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We have several wedding photos that have hung in our house since we tied the knot ten years ago. Each time we've moved, the pictures have always had a place. Sure, newborn and school portraits of our children have slowly taken prominence, but the wedding pictures are still there.

I see those pictures and I can’t help but reflect on our first year of marriage. It was the year we learned to adopt new identities as “husband” and “wife,” to merge our households, and to become a unified couple. It was the year that established what our married relationship was going to be. It was the year we were learning what forever really meant.

While there isn’t anything about our journey I would change, I do wonder how much stronger we would be if we had gone into our first year of marriage knowing what we know now. After ten years of marriage, here is what I wish I had known in year one.

01. It actually is okay to go to bed angry.

Pop psychology advises couples not to go to bed angry. My husband and I believed back then that every issue, fight, and disagreement should be resolved before going to sleep. But years of experience have taught me that this isn’t the best advice.

It's best to avoid potential arguments before bed, but when they can't be avoided, it is far better to go to bed with the issue unresolved than to push one another to talk before you are ready. As fights escalate and tempers flare, spouses can be goaded into making statements they never would have said, or, at the least, that they would have said in a different way. Spouses get more exhausted throughout the fight and communication skills suffer.

Taking the time to think rather than forcing each other to immediately resolve an issue is what Dr. John Gottman calls “time-outs.” Feel free to put a pin in an argument if it is becoming too heated. Sleep it off, and revisit it the next day with more clarity.

This is not a permission slip to avoid hard or tough conversations, but don't push each other too much at the wrong time just because you “don’t want to go to bed angry.” Be well-rested and communicate lovingly with each other instead of pushing through a late-night fight.

02. You can’t change your partner, but you have to allow them to change.

Rationally, everyone knows they can’t change their partner. But I will say it again: You cannot change your partner. As a marriage grows, there will be things about your spouse that irritate you. You will think, “If they would just change this one thing, then I would be happy.” But you must remember to love your spouse for who they are. Trying to change them hurts everyone.

On the flip side, your partner will certainly change during the course of your relationship. They will grow, discover new interests, make new friends, and, especially if they become a parent, have new priorities. You must allow them space to evolve, and you should be open with them about giving you the same courtesy.

03. Watch your social media posts.

Social media is not the place to complain, vent, or otherwise share intimate facts about your spouse. Period. If you feel confusion, anger, or frustration with your spouse, meet up with a trusted friend who is an advocate for your marriage and air your grievances. But when it comes to Facebook, Twitter, Instagram, or any other social media platform, be positive and supportive of your partner.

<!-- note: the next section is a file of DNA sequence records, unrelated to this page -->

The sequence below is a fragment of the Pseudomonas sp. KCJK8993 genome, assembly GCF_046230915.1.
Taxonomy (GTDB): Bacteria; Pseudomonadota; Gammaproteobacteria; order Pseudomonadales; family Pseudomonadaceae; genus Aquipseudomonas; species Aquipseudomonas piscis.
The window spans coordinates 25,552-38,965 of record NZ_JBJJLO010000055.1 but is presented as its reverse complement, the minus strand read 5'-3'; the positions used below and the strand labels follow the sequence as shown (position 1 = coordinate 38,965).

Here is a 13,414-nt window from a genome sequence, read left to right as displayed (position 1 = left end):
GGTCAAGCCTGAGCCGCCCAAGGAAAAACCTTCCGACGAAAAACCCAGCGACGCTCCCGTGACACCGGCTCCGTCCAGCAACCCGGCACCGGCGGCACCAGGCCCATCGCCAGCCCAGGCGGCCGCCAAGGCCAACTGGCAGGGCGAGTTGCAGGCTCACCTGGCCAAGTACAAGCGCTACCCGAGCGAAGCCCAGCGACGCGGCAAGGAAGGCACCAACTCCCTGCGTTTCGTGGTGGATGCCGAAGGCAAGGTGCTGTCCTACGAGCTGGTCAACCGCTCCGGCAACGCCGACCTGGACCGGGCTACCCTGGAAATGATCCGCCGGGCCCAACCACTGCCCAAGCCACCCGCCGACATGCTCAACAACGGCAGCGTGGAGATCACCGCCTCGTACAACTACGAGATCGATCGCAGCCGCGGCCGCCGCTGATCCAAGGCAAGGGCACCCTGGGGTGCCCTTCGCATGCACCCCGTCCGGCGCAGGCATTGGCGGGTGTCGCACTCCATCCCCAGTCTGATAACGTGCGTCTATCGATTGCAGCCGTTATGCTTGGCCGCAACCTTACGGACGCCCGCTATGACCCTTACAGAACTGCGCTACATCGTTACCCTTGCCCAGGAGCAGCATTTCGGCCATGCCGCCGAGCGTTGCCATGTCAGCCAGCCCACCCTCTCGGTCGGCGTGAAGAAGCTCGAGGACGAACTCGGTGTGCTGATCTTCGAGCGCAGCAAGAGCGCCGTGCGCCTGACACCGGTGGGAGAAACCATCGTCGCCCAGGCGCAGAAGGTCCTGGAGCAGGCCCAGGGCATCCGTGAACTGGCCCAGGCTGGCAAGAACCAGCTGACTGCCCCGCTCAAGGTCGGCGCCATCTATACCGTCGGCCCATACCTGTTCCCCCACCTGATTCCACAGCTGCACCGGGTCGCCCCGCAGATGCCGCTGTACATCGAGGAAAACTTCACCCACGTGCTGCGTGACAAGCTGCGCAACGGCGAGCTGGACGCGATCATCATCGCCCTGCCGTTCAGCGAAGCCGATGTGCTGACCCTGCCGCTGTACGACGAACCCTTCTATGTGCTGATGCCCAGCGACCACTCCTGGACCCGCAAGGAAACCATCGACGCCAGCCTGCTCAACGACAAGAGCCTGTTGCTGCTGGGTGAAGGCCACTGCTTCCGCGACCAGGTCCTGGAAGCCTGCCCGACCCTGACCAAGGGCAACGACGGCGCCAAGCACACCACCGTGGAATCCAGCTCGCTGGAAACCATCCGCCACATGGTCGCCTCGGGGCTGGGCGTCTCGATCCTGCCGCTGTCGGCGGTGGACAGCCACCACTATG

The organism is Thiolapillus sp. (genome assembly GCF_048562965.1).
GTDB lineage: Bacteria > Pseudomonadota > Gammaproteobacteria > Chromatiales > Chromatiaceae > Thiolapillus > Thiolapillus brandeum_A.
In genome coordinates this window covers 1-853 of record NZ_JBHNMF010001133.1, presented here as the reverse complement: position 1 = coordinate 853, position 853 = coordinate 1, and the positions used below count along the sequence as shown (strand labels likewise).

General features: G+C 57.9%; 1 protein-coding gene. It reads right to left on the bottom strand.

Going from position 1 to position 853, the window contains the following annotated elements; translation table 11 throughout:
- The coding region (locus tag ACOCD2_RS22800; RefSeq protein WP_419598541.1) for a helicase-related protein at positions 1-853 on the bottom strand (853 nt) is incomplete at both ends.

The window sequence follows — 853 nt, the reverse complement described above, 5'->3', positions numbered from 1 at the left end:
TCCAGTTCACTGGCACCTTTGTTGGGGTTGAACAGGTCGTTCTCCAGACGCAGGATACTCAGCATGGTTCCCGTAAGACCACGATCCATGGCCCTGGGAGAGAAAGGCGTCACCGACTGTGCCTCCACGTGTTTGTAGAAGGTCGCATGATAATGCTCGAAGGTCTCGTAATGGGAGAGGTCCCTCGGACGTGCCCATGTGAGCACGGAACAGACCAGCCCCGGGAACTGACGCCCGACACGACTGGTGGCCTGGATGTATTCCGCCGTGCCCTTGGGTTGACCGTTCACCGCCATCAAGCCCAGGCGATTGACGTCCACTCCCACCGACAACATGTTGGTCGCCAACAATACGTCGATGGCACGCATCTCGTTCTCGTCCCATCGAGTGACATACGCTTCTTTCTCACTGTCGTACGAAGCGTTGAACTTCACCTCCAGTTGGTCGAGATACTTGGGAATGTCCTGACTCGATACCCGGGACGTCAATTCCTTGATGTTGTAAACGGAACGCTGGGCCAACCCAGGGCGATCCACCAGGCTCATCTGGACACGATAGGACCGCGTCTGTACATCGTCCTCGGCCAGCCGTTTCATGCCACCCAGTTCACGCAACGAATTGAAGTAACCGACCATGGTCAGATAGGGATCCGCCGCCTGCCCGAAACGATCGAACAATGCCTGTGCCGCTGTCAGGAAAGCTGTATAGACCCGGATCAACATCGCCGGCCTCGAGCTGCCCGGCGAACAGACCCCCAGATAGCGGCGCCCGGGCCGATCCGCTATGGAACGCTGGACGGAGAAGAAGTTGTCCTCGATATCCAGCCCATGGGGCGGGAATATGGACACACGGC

After all, they can see your social media posts, and it is incredibly hurtful to see yourself complained about publicly by the person who is supposed to love you the most. 

04. Money matters, so know your relationship with it.

Even when spouses don’t have to account for every dime, how money is spent can create a wedge between partners. That first year, we learned a lot about each other's spending habits that we didn't necessarily see when we were just dating. 

Before getting married, make sure you understand each other’s financial priorities. But, more importantly, make sure you know your own relationship with money. This is what certified Gottman therapist Zach Brittle recommends, too! Ask yourself, is there a maximum dollar amount your spouse can spend without discussing it with you first? What is your comfort level with grocery bills, clothing expenses, alcohol, dining out, entertainment, car payments, etc.? What is most important to you financially?

It is worth spending time with a financial advisor as well as a financial counselor to understand how you feel about money. Frequently, individuals don’t know their own attitude toward spending until their spouse does something they wildly disagree with. Then it’s a shock to everyone and, over time, these attitudes become more entrenched, not less.

05. Usually your spouse wants someone to listen, not give solutions.

While we all desperately want to make our spouse’s life happier, every individual must discover their own path and journey. Your spouse will make their own decisions about what they want and how they get there. Do not make the mistake of trying to fix every problem your spouse brings to you. Often, your spouse just needs someone to listen and support them. Telling your partner what they should do can be toxic and, ultimately, dissuade them from sharing their feelings in the future.

Obviously, this is not a hard and fast rule. Sometimes you can and should share solutions, especially if you can help. But learn to really listen to your partner. If they are open to suggestions, provide them. But if all they need is a hug, offer that (and only that).

I love being married and I can’t imagine being married to anyone else for the past ten years. I wonder what the next ten years will teach us.

Photo Credit: Cathrine Taylor Photography